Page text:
Monday, November 26, 1945

The Charlotte News

Monday, November 26, 1945


Site Ed. Note: The front page reports that in Palestine, British troops armed with tanks, mortars and machineguns, had entered six Jewish villages, including Shefayim near Tel Aviv, to search for individuals who had attacked with arms and explosives two Coast Guard stations the previous Saturday night, wounding fourteen officers. Unofficial reports stated that four Jews had been killed and 50 wounded, as hand-to-hand combat occurred frequently. Thousands of Jews, shouting, "All Jews to the rescue," were converging on Shefayim. Other villages involved were Rishbon, Enhahoresh, Kfar Kegiah, Kfar Haroeth, and Givath Haim, all north of Tel Aviv and close to the coast.

The motive for the attacks on the Coast Guard stations was believed to be the British seizure of a ship with 200 illegal Jewish immigrants aboard seeking refuge in Palestine.

In Java, the last of the Indonesian Nationalists were fleeing southward toward Malang from Soerabaja. New fighting meanwhile erupted in Batavia, as the Nationalists employed a tank and armored cars to attack a British Gurkha unit, killing two Indian troops and suffering five losses of their own. In another engagement in Batavia, the British forces had killed at least half of a Nationalist force comprised of about 100 troops.

In China, Chiang Kai-Shek proposed a five-year new deal, to be implemented by a Supreme Economic Council, chaired by Premier T. V. Soong, Chiang's brother-in-law, with the purpose of effectuating "internal order and security" to enable the quest for a higher standard of living. Chiang took personal responsibility for the new program to rebuild the economy of China.

It was confirmed from Saturday that Chinhsien in Manchuria, 100 miles south of Mukden, had been occupied by the Nationalist troops.

At Nuremberg, evidence in the form of documents was adduced to show that the Germans had incited Japan to attack at Pearl Harbor, including evidence of discussions between Hitler and Foreign Minister Yosuke Matsuoka several months preceding December 7. One document told of plans to assassinate a German envoy in Prague to provide a pretextual "incident" to justify invasion of Czechoslovakia. Other documents provided the pretexts for invasion of Poland, the Low Countries, and Russia, the latter based, according to a document prepared by a German General Thomas, on the need to feed the German Army, from the wheat of the Ukraine—a fact understood since 1941. The Germans had planned systematically to starve the Russians.

The joint committee of Congress investigating Pearl Harbor heard further from former Secretary of State Hull, testifying that the Japanese were "hell-bent" for war in November, 1941, in rejecting his November 26 ten-point peace proposal, which, he said, any peace-loving nation would gladly have accepted. He implied that the Japanese who had called it an "ultimatum" had misrepresented its contents and intent, and that the Army Pearl Harbor Board, which stated that the document may have caused the war, suffered from ignorant misinformation about the nature of the peace tender.

The ten points, he clarified, represented demands on which the United States had insisted throughout the diplomatic negotiations, ongoing since April, 1941, five of the points having extended the offer of direct benefits to Japan. The note containing the ten points was delivered after a decision not to provide a modus vivendi to the Japanese. (Mr. Hull regarded a modus vivendi to be a temporary agreement, pending a more permanent resolution. The term may also refer more generally to a permanent compromise arrangement. The ten points were meant as a final set of terms, thus regarded by the Japanese as an "ultimatum", albeit an ultimatum only in the sense of its finality, not bearing any threat of force by the United States for its non-acceptance, the usual condition for a final offer to bear the connotation of "ultimatum", or "line in the sand".) The ten points, Mr. Hull testified, had been offered in response to the November 20, 1941 demands made by the Japanese, the most extreme to that point.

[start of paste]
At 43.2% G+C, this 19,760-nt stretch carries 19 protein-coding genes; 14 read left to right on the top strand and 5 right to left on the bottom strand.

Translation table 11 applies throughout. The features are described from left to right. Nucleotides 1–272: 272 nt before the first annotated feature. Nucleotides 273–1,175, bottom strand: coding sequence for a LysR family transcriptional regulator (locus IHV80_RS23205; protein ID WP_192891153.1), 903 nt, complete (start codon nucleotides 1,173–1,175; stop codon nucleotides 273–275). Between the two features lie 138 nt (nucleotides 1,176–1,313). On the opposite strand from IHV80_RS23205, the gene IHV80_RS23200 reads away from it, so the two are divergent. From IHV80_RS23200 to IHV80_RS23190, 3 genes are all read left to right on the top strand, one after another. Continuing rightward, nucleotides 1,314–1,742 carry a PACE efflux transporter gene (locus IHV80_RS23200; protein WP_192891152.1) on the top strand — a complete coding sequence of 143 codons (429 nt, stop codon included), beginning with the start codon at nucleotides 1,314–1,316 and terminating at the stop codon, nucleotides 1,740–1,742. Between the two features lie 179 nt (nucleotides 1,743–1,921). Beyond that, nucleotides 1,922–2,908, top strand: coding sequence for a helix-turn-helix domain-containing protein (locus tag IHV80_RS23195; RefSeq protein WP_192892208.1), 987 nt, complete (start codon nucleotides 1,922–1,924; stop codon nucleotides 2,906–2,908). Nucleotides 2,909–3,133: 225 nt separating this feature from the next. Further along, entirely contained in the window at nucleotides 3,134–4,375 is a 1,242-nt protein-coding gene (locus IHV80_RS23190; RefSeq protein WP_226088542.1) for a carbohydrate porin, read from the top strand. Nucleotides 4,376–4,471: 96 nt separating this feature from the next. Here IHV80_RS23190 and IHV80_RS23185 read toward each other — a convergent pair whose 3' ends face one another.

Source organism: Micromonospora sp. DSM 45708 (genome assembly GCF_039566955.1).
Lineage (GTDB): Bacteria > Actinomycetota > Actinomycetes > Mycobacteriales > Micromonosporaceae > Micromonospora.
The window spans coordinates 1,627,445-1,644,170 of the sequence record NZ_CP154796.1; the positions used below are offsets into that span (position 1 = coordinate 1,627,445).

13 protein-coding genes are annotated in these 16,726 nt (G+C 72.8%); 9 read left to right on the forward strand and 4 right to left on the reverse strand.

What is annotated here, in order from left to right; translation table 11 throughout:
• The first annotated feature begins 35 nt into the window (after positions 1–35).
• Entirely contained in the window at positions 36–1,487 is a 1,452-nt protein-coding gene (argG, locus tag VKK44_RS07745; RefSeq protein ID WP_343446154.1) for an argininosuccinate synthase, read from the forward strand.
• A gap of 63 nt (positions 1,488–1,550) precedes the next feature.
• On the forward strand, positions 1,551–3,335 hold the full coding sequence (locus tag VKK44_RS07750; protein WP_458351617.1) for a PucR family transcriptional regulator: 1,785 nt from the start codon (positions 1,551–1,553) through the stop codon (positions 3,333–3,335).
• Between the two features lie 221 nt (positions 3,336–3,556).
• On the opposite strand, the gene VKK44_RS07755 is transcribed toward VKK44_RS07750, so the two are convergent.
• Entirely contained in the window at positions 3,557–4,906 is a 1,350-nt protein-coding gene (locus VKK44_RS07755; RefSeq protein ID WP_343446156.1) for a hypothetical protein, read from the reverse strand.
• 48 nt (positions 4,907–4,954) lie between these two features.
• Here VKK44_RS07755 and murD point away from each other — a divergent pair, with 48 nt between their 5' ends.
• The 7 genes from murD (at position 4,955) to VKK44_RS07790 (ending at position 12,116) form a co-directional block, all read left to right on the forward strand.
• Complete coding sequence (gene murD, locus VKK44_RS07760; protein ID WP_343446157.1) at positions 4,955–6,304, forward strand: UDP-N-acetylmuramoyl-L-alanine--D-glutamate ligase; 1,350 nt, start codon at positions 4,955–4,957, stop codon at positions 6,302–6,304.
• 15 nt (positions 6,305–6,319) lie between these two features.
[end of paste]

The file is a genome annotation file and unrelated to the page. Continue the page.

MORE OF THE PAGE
"The three musketeers of the monarch," according to posters proliferating in Rome, referring to Pietro Badoglio, the Premier serving at the leisure of King Victor Emmanuel after the deposition of Mussolini in July, 1943, Ivanoe Bonomi, Badoglio's successor, and Emmanuel Orlando, the apparent successor to Ferruccio Parri, who had resigned the previous week, were perceived to be equally of one order, all for one and one for all. Orlando, 85, was the choice of five of the six parties ruling Italy.

President Truman awarded the oak leaf cluster to the Distinguished Service Medal won by General George C. Marshall in World War I. General Marshall had just retired as Army chief of staff. The General provided praise to the President's leadership in the last phases of the war, both in Europe and the Pacific.

Joseph Fox, the president of the White House Correspondents Association, had sought from press secretary Charles Ross publication to reporters of the intended itinerary of the President. The President had managed to fly to Grandview, Mo., to visit his mother on her 93rd birthday and return to Washington without the press becoming aware of the trip until his return. Mr. Fox wanted to know who had paid for the trip. Mr. Ross said that he was checking into the matter.

Mr. Truman replied to reporters, when asked whether he had an explanation for the unannounced trip: "I don't need to give an explanation. I don't intend to. I wanted to go out to Grandview and see my mother. I just took a notion I'd go out and see her, and I did." He also stated that he had a good time and that his mother had enjoyed herself also.

It was the first time, according to veteran White House correspondents, that a President had traveled so far from Washington without first announcing the trip to the press, even though FDR had not taken journalists with him on some of his wartime trips to Hyde Park and to war conferences. The late President had informed the press of where he was headed.

Hal Boyle, returning to the front page, reports from Shanghai of Francis Xavier Filan, 41, a person who appeared as "an energetic woodpecker about to foreclose on a worm", short and lightweight, an Associated Press photographer who had accompanied 16 amphibious landings in the Pacific during the previous three years of warfare. He had always carried 200 pounds of equipment with him, mostly cameras, and thus stood out from the crowd during any landing operation.